The only reason to encourage and promote more relinquishments and more adoptions is to fill a “demand” for healthy white infants, which, in fact, is counter to a goal of finding homes for older, non-white, or physically challenged children being supported by state funds. It is uncharitable and un-American. The same is true for supporting and encouraging international adoption.

The truth behind the curtain becomes clearer in the fact that working hand-in-hand with, and praising the efforts of, these pro-adoption zealots is Tom Atwood, president of the National Council for Adoption, which represents non- and for-profit adoption agencies. While the NCFA web page purports to be about finding homes for children in foster care as their goal, one click on their mission page shows in black and white their first and foremost agenda item: “Train pregnancy counselors and health care workers in infant adoption awareness, so women and teens with unplanned pregnancies can freely consider the loving option of adoption.”

Other items on their agenda list include the promotion of anti-family, anti-parenting programs such as so-called “safe havens” that allow for the legal abandonment of infants and putative father laws to speed relinquishments of newly born babies, causing one to ask if the real reason is to maintain the supply of “adoptable” [read acceptable] babies for their contributors, cronies, constituents or clients.

Also contrary to promoting the adoption of U.S. orphans, on the NCFA agenda is “Work[ing] with the U.S. and foreign governments to establish sound policies for inter-country adoption, so foreign orphans can be placed with loving, permanent families.” Seems foster care children are the foot in the door to get tax incentives and other benefits for their clients who seek to adopt primarily infants. All good social engineers know the advantages of starting with a “blank slate.”[1]

Additionally the NCFA is not just pro-adoption, they are the largest—and in many states the only—opposition to open record legislation returning to adoptees their right to their own true identity as protected by the UNICEF CRC and recommended by all experts on child and family issues.

Pro-life organizations can be known by whatever family-orientated, all-American sounding names and their adoption agencies can be called cutesie “baby saving” and “hope-filled” names…they may even invoke the name of, or believe that they are doing the work of, God…. but their tactics are all counter to true Family Preservation as spelled out in the constitution of the United States which protects parental rights; the United Nations Convention on the Rights of the Child; and message of Judeo-Christianity. Being pro-family means being supportive of all families…not judging who has the necessary finances or marital status. Nor should children be removed from abusive parents to go from the frying pan into the fires of hell, damnation and corporal punishment all in the name of God. Is this how Jesus meant for us to help widows and children by promoting the creation of more orphans and punishing children?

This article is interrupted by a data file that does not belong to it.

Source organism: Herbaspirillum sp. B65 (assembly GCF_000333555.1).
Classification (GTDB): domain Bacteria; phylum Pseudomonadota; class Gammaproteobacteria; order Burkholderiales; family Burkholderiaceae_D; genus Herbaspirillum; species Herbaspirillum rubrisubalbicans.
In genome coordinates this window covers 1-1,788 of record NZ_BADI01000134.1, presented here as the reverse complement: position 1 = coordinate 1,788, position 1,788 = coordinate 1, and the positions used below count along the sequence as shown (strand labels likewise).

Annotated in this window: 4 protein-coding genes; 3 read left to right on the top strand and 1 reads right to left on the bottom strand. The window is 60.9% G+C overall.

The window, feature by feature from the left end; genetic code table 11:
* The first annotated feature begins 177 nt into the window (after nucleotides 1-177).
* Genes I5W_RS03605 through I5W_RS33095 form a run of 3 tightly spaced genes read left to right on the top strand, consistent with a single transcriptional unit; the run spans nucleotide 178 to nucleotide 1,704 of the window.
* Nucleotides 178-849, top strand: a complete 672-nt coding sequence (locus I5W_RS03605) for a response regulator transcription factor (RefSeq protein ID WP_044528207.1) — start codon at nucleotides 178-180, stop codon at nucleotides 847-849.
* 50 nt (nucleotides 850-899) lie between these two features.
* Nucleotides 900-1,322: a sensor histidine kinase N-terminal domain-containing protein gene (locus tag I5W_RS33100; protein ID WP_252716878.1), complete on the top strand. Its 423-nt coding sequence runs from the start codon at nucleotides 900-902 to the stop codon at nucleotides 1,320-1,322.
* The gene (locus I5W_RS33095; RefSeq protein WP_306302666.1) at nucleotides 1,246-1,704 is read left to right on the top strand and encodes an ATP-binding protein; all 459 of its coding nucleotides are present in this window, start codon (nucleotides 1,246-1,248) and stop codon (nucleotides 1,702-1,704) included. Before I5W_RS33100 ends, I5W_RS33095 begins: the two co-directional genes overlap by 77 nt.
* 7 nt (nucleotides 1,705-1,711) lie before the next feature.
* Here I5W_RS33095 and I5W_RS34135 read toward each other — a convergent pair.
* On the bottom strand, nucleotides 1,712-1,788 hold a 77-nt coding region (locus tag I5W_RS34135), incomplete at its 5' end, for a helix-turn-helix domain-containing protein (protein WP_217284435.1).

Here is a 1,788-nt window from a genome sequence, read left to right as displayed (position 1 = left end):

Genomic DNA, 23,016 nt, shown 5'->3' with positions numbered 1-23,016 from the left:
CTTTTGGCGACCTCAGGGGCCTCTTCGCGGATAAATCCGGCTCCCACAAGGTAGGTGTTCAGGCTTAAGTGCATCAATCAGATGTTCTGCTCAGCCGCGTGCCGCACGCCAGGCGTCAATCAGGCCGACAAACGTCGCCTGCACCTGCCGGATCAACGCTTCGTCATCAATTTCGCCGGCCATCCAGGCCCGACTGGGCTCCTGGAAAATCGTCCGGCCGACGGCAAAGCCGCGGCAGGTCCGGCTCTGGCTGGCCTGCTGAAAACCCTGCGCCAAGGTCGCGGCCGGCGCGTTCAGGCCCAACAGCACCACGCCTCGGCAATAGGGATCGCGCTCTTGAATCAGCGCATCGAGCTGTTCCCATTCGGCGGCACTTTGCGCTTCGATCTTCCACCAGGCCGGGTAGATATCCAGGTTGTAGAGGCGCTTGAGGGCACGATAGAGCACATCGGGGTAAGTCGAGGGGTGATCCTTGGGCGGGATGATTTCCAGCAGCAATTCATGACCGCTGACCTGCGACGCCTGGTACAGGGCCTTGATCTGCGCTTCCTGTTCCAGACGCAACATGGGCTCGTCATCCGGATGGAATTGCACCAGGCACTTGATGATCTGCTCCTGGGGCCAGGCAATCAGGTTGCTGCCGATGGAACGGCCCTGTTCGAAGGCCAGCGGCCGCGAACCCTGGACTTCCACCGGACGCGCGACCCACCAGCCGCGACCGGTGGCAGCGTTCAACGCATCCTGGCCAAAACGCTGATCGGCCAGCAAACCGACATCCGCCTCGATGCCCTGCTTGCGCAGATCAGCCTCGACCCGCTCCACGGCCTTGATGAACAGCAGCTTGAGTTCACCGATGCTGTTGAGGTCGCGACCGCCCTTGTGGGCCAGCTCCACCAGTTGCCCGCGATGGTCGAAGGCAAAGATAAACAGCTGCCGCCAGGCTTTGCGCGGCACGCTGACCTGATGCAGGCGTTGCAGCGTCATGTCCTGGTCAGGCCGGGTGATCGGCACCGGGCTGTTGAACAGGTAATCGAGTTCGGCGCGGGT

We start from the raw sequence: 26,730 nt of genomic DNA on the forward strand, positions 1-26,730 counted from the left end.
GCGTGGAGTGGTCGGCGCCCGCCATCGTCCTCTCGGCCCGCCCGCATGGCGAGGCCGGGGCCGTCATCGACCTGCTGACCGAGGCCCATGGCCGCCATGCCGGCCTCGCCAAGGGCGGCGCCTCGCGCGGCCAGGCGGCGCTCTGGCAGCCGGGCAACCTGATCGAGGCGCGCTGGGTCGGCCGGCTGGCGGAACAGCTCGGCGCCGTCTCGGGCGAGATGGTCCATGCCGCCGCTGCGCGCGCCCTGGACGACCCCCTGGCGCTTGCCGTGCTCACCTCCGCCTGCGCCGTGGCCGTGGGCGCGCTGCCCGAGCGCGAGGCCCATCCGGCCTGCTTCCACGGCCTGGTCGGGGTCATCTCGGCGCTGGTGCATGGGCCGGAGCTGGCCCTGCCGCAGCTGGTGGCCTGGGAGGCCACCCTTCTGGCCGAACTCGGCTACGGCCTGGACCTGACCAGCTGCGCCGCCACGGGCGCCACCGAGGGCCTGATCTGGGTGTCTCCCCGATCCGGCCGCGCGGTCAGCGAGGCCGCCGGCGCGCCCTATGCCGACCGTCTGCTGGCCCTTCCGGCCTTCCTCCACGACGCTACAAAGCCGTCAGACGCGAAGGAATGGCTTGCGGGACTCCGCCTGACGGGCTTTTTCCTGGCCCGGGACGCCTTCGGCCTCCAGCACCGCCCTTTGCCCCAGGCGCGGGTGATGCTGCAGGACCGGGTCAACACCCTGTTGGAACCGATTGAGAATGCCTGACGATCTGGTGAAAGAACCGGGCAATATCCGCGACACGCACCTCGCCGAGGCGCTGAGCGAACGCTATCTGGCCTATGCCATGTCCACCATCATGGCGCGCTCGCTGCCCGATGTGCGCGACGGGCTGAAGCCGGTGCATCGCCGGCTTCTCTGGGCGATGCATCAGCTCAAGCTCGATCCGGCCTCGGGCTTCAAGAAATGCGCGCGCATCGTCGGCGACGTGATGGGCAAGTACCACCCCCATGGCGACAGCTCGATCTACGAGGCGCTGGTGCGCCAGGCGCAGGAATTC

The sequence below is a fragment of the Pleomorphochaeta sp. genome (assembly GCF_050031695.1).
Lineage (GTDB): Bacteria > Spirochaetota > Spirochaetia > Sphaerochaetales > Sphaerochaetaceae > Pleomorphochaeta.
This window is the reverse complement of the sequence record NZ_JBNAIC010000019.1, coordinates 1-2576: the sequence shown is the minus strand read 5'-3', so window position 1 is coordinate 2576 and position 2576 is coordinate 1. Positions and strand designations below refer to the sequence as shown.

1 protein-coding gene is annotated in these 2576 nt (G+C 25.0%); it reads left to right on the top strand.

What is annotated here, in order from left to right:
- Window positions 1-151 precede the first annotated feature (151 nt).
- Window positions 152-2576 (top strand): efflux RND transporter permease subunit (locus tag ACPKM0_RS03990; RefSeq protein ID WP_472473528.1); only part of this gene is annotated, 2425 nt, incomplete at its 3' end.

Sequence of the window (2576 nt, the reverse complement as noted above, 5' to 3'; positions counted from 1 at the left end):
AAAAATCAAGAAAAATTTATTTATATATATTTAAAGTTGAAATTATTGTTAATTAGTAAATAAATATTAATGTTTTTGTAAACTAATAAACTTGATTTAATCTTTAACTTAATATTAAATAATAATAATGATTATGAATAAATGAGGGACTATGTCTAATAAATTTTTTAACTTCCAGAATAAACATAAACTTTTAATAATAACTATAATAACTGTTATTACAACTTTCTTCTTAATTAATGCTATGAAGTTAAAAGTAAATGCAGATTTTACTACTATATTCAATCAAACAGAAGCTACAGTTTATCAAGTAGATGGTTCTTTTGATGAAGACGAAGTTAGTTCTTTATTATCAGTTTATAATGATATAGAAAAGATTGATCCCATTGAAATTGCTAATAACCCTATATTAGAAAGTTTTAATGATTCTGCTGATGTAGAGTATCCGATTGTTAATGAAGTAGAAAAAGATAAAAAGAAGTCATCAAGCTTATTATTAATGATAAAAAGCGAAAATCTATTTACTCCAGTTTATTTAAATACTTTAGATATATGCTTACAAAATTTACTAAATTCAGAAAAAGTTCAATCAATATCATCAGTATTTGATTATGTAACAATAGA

[1] For more on American adoption as social engineering see Barbara Melosh, Ellen Herman, and E. Wayne Carp.

Mirah Riben
author of “THE STORK MARKET: America’s Multi-Billion Dollar Unregulated Adoption Industry” (2007)
and “shedding light on The Dark Side of Adoption” (1988)

Sunday, May 13, 2007

The REAL, Ethical and Moral Choice is Ignored by Ideaologs

Connor claims that abortion big business. It is adoption, however, that is a multi-billion dollar industry. A business that preys on exploiting mothers and expectant mothers in crisis both here and abroad. Unlike pregnancy termination, the adoption industry is financed by those who profit from another’s loss.

Because of the demand for infants – especially white, healthy infants to adopt – expectant mothers in any less than the ideal, well-healed situation are bombarded with doctors, friends and relatives advocating on behalf of a “deserving” and “desperate” couple. If the mothers is young, poor, single or in any other way less stable she is told endlessly how difficult mothering will be and the “advantages” to her and her baby, as Connor extols.

Adoption is in no way a win-win for the mother who looses her parental rights and her child. To imply that it is insulting….a subtle implication that the mother is “relived” of her “burden” by relinquishing, and another way of trying “convince” women to relinquish to maintain the supply of ‘adoptable’ babies.

Adoption is a permanent, irrevocable lifetime loss that mothers will never get over. For her child, it is also a lifetime loss of genetic connection and heredity replaced with feelings of rejection and abandonment that exists in those adopted even into the most loving homes. As a result, adoptees are seen in all kinds of mental treatment facilities in disproportionate numbers as compared to non-adopted.

Women facing crisis pregnancies need to know that so-called promises of “open” adoption are just that - promises. They are not legally upheld in most states. Despite what expectant mothers are told, adoption does not guarantee better life – only a different one. Stable married adoptive parents die, divorce, and even abuse and kill children entrusted into their care. Single mothers marry. Adoption is a permanent solution for a temporary situation.

It is cruel and immoral to speak about choices and disregard the most scared choice of all – supporting mothers and newly forming families to remain intact. A decline in children being abandoned by mothers for adoption is something to celebrate, not bemoan!